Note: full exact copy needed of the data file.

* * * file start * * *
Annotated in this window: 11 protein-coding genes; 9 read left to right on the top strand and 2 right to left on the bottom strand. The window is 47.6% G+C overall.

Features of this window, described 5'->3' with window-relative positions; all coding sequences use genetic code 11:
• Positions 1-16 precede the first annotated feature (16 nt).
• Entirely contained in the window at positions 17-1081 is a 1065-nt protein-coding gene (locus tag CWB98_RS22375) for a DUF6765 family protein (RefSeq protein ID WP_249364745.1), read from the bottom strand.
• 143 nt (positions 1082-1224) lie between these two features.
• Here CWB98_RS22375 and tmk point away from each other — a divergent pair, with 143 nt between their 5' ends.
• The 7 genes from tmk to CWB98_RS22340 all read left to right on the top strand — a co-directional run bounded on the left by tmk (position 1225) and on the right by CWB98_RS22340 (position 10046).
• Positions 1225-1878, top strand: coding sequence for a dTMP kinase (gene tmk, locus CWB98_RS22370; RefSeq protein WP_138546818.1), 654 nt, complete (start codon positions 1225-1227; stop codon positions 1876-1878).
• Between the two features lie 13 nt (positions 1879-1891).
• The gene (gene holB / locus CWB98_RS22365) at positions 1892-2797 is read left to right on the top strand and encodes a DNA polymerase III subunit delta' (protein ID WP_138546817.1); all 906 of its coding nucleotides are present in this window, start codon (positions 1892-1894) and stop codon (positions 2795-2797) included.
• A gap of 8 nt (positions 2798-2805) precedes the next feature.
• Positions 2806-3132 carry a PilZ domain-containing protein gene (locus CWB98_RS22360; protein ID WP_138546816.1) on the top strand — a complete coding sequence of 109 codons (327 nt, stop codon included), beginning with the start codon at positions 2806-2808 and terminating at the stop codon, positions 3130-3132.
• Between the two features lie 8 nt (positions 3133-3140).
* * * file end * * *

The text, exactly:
Annotated in this window: 11 protein-coding genes; 9 read left to right on the top strand and 2 right to left on the bottom strand. The window is 47.6% G+C overall.

Features of this window, described 5'->3' with window-relative positions; all coding sequences use genetic code 11:
• Positions 1-16 precede the first annotated feature (16 nt).
• Entirely contained in the window at positions 17-1081 is a 1065-nt protein-coding gene (locus tag CWB98_RS22375) for a DUF6765 family protein (RefSeq protein ID WP_249364745.1), read from the bottom strand.
• 143 nt (positions 1082-1224) lie between these two features.
• Here CWB98_RS22375 and tmk point away from each other — a divergent pair, with 143 nt between their 5' ends.
• The 7 genes from tmk to CWB98_RS22340 all read left to right on the top strand — a co-directional run bounded on the left by tmk (position 1225) and on the right by CWB98_RS22340 (position 10046).
• Positions 1225-1878, top strand: coding sequence for a dTMP kinase (gene tmk, locus CWB98_RS22370; RefSeq protein WP_138546818.1), 654 nt, complete (start codon positions 1225-1227; stop codon positions 1876-1878).
• Between the two features lie 13 nt (positions 1879-1891).
• The gene (gene holB / locus CWB98_RS22365) at positions 1892-2797 is read left to right on the top strand and encodes a DNA polymerase III subunit delta' (protein ID WP_138546817.1); all 906 of its coding nucleotides are present in this window, start codon (positions 1892-1894) and stop codon (positions 2795-2797) included.
• A gap of 8 nt (positions 2798-2805) precedes the next feature.
• Positions 2806-3132 carry a PilZ domain-containing protein gene (locus CWB98_RS22360; protein ID WP_138546816.1) on the top strand — a complete coding sequence of 109 codons (327 nt, stop codon included), beginning with the start codon at positions 2806-2808 and terminating at the stop codon, positions 3130-3132.
• Between the two features lie 8 nt (positions 3133-3140).